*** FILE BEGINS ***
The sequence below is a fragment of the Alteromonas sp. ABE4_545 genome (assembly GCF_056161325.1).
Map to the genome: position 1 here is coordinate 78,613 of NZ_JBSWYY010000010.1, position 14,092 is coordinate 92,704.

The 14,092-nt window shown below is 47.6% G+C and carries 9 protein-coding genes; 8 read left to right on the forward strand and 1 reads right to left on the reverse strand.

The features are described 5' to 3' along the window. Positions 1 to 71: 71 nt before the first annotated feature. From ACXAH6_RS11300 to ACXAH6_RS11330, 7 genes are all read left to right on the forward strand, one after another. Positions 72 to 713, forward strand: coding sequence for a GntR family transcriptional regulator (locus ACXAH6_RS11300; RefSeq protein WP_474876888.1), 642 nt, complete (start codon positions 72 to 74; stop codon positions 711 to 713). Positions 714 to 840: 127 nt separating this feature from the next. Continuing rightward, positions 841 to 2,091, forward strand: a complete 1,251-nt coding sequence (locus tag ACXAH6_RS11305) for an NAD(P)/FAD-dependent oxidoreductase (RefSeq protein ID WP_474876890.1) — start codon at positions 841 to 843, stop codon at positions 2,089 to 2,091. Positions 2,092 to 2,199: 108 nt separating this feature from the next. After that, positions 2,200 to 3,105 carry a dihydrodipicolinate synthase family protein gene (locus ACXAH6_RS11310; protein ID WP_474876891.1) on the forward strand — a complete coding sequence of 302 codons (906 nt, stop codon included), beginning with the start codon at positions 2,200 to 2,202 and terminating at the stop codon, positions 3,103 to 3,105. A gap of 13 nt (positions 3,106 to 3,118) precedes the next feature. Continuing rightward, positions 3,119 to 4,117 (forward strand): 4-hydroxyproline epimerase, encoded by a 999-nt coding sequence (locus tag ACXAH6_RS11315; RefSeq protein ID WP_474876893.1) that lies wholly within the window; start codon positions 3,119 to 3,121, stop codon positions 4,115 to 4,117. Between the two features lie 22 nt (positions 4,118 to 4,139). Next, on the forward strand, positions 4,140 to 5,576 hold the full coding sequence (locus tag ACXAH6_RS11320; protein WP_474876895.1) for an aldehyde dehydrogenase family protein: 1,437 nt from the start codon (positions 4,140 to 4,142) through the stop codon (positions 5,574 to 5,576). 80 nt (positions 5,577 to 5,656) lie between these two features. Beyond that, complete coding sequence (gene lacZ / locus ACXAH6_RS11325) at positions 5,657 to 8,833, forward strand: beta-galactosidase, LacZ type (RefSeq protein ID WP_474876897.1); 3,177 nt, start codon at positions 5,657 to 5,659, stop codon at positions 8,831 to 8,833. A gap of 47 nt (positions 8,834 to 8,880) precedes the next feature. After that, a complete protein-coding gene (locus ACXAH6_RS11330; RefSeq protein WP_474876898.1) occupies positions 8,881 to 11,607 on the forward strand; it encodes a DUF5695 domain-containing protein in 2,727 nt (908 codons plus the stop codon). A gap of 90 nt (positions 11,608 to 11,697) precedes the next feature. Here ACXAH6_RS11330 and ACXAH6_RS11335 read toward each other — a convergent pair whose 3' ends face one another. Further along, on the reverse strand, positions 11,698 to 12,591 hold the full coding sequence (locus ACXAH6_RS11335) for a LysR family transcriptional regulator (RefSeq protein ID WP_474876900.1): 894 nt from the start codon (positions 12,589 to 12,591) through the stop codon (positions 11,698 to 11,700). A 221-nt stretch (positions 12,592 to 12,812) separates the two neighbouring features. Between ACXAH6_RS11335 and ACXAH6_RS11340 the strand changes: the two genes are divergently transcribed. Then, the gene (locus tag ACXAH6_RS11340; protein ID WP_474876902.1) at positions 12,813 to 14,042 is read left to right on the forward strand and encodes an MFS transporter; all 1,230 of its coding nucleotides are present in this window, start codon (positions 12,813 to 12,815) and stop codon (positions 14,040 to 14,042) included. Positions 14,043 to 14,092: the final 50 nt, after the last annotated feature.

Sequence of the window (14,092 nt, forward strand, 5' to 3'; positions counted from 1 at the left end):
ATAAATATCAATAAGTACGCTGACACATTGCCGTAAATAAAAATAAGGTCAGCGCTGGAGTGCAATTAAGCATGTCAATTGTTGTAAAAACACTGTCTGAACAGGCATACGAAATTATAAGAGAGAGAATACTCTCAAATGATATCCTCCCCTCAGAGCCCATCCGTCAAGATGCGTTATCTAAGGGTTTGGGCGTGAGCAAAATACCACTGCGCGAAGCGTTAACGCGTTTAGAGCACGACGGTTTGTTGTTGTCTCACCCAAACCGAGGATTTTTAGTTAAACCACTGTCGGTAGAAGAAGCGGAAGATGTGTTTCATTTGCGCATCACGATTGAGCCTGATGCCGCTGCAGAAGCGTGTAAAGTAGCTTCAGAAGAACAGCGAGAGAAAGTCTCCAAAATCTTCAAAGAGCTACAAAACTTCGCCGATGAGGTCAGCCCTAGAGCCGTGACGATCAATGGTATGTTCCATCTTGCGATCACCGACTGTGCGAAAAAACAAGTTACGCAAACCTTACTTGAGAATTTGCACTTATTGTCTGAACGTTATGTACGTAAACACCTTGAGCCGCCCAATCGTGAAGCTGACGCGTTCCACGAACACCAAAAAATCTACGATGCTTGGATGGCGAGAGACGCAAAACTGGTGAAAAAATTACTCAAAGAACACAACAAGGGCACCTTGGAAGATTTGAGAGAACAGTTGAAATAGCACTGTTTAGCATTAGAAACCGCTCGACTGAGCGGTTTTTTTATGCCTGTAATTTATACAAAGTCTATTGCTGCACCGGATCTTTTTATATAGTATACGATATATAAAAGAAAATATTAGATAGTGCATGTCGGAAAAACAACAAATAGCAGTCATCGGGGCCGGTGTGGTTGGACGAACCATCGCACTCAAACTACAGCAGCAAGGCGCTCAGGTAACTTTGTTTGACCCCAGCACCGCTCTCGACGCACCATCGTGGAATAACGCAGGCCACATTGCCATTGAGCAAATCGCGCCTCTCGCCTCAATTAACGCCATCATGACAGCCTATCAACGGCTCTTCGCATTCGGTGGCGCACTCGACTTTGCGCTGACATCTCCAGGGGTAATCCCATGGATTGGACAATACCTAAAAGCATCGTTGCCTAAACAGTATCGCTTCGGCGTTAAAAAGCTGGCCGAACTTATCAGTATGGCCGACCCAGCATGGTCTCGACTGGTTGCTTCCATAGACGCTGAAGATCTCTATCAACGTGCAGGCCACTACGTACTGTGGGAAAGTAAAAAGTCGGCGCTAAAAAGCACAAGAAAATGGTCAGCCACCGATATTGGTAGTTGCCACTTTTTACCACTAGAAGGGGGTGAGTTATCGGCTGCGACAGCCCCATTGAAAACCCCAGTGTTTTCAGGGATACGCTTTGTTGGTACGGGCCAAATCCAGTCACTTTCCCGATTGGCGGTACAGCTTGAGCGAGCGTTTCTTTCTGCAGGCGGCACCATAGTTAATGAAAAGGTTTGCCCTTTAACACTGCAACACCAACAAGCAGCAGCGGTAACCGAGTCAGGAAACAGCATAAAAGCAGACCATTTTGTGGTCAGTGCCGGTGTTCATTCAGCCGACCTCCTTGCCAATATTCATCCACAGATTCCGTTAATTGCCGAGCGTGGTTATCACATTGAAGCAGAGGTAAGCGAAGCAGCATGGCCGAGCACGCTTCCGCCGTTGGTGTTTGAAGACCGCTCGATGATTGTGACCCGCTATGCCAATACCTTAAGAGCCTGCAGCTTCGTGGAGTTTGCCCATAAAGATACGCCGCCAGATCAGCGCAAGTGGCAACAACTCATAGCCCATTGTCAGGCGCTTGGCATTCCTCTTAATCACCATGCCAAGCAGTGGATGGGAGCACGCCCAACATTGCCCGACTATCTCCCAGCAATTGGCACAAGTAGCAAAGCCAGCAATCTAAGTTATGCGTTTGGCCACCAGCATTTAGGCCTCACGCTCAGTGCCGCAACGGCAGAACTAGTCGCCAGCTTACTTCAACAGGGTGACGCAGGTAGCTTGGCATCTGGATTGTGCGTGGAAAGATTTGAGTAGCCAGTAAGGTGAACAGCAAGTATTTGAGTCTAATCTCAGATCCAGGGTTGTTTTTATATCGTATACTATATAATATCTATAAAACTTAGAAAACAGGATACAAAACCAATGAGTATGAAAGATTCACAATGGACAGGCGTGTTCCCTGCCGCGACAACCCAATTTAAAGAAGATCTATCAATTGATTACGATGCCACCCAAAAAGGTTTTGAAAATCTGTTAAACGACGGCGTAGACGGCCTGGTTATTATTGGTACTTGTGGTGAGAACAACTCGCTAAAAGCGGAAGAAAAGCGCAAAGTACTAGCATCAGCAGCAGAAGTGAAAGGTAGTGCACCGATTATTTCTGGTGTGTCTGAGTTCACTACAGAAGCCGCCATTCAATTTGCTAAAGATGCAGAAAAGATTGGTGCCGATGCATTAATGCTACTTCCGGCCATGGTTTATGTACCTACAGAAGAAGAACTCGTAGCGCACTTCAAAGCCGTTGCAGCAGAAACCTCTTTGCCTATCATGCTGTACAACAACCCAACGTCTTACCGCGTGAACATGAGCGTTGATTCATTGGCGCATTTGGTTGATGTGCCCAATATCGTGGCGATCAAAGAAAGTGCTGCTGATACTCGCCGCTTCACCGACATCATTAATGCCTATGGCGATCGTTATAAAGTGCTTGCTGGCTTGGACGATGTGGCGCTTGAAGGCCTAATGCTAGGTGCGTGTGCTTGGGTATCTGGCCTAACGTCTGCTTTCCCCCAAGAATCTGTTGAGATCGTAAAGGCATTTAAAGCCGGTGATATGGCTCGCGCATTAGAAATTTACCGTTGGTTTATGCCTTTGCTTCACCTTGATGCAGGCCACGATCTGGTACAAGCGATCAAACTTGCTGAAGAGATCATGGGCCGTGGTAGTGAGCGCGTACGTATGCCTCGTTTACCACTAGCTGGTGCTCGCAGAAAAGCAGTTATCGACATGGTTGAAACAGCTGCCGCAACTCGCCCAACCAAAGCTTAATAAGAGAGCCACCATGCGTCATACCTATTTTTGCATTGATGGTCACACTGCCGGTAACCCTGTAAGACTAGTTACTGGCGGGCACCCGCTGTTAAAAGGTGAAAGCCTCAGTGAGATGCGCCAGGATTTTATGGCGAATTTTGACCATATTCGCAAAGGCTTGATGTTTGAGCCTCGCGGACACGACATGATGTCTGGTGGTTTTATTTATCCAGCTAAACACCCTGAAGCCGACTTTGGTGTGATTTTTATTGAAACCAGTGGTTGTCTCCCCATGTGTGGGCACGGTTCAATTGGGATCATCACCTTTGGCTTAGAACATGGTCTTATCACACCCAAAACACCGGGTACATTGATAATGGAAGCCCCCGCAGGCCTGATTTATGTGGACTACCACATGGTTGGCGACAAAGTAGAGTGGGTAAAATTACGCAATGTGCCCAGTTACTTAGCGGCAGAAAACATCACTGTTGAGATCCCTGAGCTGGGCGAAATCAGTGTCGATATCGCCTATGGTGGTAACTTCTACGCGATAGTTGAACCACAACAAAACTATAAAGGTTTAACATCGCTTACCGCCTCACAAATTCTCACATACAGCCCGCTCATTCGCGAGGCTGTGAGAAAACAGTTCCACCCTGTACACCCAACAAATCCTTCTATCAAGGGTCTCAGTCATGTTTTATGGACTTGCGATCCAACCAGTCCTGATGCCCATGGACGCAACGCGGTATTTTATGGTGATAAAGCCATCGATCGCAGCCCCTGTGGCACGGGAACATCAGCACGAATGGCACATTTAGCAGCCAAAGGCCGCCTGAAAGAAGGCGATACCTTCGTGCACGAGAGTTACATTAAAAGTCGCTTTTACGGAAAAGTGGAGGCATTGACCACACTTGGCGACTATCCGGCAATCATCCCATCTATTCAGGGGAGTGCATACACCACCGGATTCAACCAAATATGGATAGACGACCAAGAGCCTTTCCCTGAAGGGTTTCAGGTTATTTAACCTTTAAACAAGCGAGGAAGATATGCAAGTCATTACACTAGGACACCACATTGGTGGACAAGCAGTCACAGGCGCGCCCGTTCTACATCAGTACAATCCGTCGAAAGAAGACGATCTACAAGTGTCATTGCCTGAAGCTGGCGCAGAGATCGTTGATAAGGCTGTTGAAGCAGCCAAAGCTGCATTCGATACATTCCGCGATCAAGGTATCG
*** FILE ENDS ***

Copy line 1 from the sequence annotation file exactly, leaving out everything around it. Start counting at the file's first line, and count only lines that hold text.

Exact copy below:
The sequence below is a fragment of the Alteromonas sp. ABE4_545 genome (assembly GCF_056161325.1).